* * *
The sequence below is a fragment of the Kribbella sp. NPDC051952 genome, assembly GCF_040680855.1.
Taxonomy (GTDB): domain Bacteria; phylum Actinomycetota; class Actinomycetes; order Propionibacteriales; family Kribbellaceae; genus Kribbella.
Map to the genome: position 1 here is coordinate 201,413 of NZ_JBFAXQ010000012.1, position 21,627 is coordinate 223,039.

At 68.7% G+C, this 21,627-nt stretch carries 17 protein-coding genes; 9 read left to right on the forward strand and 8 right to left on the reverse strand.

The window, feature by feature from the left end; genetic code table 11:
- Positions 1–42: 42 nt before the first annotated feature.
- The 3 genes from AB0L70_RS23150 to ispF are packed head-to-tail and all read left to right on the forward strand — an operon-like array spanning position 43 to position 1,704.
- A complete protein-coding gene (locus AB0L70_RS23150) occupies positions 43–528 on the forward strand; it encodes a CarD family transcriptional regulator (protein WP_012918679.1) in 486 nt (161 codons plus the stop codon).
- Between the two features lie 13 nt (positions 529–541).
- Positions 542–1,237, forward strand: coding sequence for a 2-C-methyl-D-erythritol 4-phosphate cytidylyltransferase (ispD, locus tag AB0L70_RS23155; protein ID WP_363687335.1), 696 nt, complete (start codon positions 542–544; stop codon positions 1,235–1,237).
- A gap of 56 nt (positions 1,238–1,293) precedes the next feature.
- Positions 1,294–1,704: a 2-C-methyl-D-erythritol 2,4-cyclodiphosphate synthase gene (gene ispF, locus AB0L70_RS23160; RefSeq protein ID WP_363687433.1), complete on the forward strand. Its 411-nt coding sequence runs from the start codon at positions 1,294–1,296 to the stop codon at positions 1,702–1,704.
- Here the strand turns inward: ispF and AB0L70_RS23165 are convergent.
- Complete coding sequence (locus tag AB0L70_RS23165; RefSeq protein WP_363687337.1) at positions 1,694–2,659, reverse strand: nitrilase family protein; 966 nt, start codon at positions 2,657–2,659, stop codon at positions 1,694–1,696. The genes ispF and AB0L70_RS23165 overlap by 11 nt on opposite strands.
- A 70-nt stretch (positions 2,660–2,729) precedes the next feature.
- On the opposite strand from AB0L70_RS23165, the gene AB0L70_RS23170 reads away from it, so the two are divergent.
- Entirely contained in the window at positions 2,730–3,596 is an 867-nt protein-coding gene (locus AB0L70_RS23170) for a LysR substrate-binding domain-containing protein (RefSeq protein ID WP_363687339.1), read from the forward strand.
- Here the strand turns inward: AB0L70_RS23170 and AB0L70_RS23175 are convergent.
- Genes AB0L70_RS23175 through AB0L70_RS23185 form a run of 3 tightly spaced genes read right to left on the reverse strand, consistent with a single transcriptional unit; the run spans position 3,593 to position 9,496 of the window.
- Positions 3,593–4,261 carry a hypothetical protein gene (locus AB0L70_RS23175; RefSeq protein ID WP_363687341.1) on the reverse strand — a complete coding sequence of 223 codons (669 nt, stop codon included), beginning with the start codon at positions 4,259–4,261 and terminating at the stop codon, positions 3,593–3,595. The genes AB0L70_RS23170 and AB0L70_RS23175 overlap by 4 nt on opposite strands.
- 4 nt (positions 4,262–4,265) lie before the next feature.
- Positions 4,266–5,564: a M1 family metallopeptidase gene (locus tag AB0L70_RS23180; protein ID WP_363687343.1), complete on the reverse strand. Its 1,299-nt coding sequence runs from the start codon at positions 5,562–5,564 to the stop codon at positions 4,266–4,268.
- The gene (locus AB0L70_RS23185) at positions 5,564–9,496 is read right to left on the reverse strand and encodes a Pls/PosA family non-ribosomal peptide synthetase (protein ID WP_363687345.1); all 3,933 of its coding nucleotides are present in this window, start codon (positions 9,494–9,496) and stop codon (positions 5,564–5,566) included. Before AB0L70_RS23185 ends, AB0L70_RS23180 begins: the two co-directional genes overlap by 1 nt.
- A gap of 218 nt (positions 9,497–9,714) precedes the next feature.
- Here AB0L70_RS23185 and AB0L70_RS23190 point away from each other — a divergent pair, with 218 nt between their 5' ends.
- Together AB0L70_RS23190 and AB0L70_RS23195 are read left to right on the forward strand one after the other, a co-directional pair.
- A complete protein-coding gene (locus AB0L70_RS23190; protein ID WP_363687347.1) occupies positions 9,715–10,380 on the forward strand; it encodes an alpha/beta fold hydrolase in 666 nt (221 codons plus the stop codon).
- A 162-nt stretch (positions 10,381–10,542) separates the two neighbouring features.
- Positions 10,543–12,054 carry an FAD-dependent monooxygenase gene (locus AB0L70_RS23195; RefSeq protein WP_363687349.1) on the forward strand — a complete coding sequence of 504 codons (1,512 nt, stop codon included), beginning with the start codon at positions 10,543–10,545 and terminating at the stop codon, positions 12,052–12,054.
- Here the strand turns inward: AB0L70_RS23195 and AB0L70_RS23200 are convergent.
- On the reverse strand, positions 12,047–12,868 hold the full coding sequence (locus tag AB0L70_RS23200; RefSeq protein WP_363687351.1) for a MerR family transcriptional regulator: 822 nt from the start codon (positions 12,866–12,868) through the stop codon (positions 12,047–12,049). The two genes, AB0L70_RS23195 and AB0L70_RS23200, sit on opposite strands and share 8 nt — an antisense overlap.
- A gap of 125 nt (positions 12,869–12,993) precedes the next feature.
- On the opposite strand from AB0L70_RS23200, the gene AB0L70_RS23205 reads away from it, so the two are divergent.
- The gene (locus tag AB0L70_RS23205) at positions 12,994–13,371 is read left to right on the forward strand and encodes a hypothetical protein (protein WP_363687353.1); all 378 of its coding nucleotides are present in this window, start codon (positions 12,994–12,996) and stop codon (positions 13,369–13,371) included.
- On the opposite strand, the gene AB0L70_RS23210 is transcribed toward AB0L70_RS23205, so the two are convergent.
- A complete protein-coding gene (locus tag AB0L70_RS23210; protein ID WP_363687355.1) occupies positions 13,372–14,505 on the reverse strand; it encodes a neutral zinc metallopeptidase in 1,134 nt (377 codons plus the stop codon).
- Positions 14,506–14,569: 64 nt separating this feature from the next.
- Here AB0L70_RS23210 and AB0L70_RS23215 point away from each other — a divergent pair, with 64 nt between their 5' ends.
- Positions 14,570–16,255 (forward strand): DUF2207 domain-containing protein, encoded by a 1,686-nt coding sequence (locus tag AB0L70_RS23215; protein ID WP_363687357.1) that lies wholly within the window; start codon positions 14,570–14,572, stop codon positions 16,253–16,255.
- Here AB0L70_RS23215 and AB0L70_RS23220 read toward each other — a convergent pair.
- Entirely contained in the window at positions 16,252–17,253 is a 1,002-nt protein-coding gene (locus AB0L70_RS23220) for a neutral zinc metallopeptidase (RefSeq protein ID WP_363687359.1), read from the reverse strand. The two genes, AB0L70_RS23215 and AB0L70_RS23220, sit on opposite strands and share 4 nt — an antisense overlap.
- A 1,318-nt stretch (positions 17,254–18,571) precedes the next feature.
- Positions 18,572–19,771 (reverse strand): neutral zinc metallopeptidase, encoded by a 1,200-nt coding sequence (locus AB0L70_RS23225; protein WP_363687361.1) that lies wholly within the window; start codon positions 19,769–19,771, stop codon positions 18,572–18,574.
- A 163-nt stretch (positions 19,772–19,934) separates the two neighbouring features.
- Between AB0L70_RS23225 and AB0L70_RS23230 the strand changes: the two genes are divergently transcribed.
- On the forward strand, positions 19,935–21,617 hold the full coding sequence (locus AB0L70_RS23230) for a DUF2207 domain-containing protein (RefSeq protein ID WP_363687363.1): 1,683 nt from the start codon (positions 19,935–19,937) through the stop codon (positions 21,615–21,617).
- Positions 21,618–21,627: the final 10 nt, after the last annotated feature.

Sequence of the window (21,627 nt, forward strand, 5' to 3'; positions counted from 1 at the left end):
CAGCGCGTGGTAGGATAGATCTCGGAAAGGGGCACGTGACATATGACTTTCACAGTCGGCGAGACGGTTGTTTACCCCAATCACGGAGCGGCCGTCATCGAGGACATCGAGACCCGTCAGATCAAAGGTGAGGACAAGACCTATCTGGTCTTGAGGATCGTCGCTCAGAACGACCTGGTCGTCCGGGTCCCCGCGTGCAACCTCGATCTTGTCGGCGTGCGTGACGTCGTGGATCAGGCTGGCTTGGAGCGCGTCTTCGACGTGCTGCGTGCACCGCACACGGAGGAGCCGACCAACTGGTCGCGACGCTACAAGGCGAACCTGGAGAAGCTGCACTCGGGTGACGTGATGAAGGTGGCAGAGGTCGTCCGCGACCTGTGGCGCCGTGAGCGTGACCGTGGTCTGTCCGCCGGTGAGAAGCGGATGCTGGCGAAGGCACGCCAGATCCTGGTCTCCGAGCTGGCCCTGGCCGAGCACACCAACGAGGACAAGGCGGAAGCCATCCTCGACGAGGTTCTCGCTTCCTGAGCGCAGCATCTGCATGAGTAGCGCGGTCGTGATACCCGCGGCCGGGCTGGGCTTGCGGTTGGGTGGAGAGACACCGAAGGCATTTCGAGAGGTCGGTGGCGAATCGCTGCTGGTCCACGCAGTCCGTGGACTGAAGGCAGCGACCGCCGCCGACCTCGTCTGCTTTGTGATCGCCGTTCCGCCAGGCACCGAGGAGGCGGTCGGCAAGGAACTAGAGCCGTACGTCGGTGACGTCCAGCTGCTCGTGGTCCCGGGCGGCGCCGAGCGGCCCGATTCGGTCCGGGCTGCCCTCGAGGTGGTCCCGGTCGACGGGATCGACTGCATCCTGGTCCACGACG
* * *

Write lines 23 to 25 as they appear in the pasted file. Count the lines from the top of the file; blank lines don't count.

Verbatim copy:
- The gene (locus AB0L70_RS23185) at positions 5,564–9,496 is read right to left on the reverse strand and encodes a Pls/PosA family non-ribosomal peptide synthetase (protein ID WP_363687345.1); all 3,933 of its coding nucleotides are present in this window, start codon (positions 9,494–9,496) and stop codon (positions 5,564–5,566) included. Before AB0L70_RS23185 ends, AB0L70_RS23180 begins: the two co-directional genes overlap by 1 nt.
- A gap of 218 nt (positions 9,497–9,714) precedes the next feature.
- Here AB0L70_RS23185 and AB0L70_RS23190 point away from each other — a divergent pair, with 218 nt between their 5' ends.